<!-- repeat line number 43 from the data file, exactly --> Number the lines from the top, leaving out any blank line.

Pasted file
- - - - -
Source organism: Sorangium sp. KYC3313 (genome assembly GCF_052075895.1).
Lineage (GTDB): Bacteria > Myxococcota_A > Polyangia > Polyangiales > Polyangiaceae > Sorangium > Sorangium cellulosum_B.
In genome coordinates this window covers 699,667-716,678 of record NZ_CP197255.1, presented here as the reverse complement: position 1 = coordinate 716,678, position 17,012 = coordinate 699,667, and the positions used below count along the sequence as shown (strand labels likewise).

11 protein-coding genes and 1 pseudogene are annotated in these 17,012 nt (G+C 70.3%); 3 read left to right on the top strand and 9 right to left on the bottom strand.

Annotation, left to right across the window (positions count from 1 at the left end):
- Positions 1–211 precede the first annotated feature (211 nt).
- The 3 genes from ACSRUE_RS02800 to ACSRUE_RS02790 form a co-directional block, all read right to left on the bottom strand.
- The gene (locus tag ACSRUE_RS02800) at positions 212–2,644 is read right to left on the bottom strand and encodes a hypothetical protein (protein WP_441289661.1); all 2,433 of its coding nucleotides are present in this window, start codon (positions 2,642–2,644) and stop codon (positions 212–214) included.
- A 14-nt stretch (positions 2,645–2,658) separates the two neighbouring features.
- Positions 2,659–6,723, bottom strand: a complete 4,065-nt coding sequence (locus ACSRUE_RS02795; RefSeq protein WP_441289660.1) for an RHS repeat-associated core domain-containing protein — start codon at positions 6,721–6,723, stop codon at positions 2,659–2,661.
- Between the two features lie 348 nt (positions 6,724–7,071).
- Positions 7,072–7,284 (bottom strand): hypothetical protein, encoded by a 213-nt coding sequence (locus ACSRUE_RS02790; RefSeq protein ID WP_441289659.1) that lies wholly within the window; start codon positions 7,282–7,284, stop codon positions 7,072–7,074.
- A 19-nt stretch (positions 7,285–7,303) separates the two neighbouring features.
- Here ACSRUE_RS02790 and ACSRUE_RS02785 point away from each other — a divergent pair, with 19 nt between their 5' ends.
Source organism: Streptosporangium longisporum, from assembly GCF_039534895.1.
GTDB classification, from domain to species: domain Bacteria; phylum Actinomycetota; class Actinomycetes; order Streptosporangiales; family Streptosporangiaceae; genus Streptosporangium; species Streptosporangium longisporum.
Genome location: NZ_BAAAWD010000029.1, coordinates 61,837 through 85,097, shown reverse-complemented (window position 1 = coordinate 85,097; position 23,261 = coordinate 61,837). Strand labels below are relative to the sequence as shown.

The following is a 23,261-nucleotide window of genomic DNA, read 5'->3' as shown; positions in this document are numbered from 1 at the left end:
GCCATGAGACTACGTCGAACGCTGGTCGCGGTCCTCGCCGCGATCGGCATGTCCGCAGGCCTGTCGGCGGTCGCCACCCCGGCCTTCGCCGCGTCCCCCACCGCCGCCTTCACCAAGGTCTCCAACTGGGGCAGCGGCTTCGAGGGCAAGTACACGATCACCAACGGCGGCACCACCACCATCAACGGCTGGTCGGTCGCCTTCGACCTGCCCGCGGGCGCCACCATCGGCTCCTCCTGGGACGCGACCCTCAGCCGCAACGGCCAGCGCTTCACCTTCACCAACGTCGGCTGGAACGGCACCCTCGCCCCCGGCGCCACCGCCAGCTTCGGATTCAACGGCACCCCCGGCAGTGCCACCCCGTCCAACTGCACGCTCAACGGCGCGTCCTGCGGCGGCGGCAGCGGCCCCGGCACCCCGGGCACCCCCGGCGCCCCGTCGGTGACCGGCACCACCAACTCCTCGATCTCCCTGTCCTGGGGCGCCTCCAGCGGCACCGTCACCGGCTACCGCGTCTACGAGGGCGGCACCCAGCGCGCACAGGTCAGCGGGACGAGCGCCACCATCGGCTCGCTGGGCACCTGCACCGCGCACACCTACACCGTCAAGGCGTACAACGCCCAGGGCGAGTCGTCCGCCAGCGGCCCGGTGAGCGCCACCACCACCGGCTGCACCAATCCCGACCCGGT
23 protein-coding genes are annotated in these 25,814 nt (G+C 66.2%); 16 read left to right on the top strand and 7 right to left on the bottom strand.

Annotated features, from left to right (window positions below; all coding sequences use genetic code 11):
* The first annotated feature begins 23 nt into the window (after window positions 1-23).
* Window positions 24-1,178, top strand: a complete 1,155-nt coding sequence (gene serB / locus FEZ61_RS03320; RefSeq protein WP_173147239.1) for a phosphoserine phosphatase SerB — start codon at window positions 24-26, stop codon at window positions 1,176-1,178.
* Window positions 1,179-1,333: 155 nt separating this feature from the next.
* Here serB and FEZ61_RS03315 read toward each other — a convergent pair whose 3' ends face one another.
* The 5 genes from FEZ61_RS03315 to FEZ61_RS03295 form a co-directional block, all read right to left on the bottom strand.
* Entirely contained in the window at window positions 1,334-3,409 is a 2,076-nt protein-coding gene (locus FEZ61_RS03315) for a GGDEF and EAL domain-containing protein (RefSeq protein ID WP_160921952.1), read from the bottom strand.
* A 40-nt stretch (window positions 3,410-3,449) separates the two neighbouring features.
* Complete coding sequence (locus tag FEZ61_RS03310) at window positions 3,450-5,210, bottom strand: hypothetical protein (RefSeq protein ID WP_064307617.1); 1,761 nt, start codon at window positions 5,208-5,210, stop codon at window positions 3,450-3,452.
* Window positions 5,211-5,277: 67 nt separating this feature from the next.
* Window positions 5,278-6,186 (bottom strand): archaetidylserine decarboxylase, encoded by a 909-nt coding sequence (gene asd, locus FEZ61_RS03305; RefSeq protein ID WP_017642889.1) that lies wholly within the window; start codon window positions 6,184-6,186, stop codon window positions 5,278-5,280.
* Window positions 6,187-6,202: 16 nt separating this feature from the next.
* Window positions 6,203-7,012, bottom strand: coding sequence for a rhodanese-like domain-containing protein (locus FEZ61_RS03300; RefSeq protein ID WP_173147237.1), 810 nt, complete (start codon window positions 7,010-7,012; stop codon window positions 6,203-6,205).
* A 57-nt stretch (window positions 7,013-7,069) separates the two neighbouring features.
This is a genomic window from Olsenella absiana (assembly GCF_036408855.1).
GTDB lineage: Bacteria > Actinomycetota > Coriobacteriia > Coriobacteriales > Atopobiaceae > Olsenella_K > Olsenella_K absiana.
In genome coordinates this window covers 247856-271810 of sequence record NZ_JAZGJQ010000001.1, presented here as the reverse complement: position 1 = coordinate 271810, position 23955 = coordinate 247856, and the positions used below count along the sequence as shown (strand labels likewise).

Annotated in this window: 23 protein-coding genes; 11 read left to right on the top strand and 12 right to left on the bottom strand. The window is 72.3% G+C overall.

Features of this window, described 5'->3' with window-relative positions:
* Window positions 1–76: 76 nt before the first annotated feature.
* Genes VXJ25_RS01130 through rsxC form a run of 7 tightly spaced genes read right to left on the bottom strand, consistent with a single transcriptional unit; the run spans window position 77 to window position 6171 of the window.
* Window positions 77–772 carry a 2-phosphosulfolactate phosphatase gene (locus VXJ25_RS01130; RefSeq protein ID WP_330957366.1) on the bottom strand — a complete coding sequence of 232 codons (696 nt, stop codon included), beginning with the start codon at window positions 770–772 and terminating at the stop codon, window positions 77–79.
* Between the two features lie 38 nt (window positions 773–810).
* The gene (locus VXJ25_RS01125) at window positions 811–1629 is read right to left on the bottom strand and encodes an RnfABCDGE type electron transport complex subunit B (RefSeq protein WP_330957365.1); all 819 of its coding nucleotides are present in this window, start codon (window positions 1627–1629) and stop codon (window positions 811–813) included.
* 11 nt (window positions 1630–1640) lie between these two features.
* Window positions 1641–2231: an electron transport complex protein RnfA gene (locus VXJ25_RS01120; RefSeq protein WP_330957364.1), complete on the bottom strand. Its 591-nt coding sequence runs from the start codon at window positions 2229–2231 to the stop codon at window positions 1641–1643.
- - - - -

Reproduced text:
* Between the two features lie 38 nt (window positions 773–810).